When I was first learning to knit, a craft store with a good yarn section was closing in DJ’s town. When I visited, I bought a few random things. When the discount had gotten even deeper, she bought me things that looked appealing to her or that she thought I might like. Neither one of us had any idea how much of anything would be needed for a project. The end result is that I have a fairly small but varied stash of yarn (this also results from my own random purchases early on).My stash really isn’t that big, but I don’t have a lot of space for yarn nor do I have enough money to buy a lot more yarn when I already have enough to keep me busy for some time. I have been trying to use some of this yarn as I think of projects. It generally means I need to buy more to make something, but at least I am clearing things out. Coming up with good uses for the random bits is a good exercise in creativity.

dishcloth 1

Pattern: Ball band dishcloth (8 total)
Yarn: Plymouth yarn Fantasy naturale in 9701 (2 skeins) and 8019, Tahki Cotton Classic color 3936
Needles: don’t recall – 7?
Began: January 2007 ; Completed: January 2007

I had heard of the Mason-Dixon ball band dishcloth and thought it might be interesting to try. I had never done a slip stitch pattern before. I had two skeins of a multi-colored cotton and one of a light green (Plymouth yarn Fantasy naturale in 9701 and 8019). I purchased the purple at my LYS when I realized I needed another color (Tahki Cotton Classic in 3936). These colors are very much DJ colors. I made 8 of these, and gave 2 to my mother when visiting her in January and am keeping 3. These are made with fewer repeats across and hence with fewer repeats of the pattern to keep them square. The purple is a bit thiner (5 vs. 4.5 sts = 1″) than the other yarns.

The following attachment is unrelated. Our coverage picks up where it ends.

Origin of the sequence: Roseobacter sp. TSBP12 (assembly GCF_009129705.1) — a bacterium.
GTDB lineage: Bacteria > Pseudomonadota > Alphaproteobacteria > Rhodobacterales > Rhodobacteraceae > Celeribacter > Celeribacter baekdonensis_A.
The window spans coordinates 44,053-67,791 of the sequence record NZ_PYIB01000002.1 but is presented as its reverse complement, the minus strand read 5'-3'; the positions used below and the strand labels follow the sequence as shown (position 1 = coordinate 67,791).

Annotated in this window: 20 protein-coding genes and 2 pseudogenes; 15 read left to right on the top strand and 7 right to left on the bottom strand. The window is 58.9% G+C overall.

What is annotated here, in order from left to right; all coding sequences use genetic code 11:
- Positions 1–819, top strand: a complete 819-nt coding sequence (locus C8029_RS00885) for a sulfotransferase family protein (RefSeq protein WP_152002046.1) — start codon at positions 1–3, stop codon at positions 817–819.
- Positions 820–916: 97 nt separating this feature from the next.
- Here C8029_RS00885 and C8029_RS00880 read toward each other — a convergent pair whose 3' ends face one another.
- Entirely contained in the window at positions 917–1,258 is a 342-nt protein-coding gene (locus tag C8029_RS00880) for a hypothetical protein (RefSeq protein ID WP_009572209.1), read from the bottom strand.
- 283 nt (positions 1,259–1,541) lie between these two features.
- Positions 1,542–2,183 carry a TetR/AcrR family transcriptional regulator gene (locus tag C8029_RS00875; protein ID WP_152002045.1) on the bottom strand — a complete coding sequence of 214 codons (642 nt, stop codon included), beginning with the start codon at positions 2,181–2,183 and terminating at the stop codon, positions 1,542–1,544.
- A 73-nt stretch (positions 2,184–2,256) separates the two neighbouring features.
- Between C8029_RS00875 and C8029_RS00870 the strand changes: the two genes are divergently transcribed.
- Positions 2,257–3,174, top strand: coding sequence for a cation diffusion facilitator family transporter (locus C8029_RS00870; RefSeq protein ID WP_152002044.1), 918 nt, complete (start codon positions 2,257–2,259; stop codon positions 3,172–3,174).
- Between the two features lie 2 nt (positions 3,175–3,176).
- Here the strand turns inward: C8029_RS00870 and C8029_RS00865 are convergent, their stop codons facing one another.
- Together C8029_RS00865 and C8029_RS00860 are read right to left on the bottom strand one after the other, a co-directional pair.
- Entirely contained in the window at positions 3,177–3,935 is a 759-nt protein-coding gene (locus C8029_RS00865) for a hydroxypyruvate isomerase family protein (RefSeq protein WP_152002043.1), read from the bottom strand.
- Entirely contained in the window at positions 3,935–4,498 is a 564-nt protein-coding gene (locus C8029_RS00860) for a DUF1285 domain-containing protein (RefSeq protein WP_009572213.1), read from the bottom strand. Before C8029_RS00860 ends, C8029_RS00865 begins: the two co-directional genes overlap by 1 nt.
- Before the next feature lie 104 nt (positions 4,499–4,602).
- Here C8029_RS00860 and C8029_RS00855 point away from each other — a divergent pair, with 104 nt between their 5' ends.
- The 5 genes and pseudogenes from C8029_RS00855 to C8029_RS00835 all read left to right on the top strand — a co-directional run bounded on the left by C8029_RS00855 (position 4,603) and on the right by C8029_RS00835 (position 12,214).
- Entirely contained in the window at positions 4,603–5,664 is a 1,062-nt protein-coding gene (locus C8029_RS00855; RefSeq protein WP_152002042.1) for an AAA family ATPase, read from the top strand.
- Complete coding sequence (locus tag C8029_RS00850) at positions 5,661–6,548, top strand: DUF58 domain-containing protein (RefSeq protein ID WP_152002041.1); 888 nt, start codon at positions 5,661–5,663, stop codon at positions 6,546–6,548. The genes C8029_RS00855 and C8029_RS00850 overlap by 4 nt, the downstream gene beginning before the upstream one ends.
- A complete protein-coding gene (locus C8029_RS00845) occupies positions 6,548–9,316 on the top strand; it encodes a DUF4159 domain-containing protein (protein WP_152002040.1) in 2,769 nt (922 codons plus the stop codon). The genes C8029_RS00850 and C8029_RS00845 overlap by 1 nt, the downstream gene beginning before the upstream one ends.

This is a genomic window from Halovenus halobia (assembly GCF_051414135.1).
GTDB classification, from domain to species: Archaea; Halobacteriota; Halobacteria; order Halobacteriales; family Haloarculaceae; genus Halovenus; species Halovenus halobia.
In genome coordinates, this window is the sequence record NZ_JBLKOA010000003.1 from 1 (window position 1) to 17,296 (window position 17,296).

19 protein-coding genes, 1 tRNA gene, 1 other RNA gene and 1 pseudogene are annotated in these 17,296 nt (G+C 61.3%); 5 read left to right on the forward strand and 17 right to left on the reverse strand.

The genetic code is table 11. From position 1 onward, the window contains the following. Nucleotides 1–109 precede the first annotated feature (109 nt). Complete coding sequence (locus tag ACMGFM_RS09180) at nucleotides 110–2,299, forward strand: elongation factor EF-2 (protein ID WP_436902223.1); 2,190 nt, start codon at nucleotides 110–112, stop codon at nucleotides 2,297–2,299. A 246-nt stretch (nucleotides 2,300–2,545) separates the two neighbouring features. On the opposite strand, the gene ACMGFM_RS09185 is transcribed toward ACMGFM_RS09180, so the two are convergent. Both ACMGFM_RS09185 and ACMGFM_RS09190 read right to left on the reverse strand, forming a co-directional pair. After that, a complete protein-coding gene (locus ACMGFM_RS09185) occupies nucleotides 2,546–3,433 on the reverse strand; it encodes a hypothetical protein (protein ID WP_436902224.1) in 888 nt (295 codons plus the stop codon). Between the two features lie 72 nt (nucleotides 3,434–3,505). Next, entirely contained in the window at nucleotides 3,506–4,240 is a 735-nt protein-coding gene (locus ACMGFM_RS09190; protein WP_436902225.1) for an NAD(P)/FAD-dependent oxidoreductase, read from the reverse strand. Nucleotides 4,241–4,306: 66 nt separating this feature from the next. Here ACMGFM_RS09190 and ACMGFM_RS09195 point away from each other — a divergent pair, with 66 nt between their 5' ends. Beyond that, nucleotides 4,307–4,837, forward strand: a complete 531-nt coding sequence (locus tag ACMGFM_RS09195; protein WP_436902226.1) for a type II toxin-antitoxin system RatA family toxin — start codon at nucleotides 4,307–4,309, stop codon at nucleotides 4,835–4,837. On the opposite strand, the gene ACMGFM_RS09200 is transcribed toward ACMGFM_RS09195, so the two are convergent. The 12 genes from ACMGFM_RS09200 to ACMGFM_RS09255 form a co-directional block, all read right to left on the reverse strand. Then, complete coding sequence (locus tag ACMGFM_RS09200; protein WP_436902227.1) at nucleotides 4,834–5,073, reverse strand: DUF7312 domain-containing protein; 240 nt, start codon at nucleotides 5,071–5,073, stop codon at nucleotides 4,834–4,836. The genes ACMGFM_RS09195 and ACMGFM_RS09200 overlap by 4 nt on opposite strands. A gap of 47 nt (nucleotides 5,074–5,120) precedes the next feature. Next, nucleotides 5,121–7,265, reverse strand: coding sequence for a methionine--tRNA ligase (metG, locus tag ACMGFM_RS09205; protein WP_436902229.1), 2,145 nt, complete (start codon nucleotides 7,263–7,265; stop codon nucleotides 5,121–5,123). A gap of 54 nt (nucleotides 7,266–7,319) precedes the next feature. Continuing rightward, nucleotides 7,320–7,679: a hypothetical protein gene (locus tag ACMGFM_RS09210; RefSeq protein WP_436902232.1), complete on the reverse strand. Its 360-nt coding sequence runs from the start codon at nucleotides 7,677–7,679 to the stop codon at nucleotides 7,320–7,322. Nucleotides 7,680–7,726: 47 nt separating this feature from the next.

DJ’s husband’s color is black. Lest he feel excluded from the dishcloths, and since I had a ball of Sugar ‘n cream black cotton, I made him a black dishcloth using a basic pattern. I didn’t bother blocking it, but perhaps should have because the edges look pretty bad, especially in the photo. However, I honestly wasn’t too concerned about the edges since this was being made as a bit of a joke. This cotton is not mercerized, which I believe is more typical for dishcloths. I don’t know what difference the mercerizing will make in using them.


5 thoughts on “Dishcloths

  1. I love those dishcloths! I need to track down a copy of the Mason-Dixon book and take a good look at the patterns. I’m trying to not buy every book I see/like on knitting projects so I can use the money to make things instead. I need to get back down to the public library to see if any of the knitting books are back in.I should make some dishcloths for my Mom! You don’t mind if I just copy you on everything, right?

  2. That’s just fine and I do encourage you to track down the book. However, the link to the dishcloths has complete instructions so you can make the dishcloths before you find the book.

  3. Ah, excellent! I hadn’t gotten the chance to follow the links yet. I am planning on doing some of that on my lunch break. I think that some of the books you have (and I want) are on the list of sale books that Sari sent us the other day …

  4. Yes, I noticed far too many books I want on that site from Sari. The book I told you about in Wednesday’s post is of course not included.

  5. Pingback: Review: Mason-Dixon Knitting | Wendelkate procrastinates

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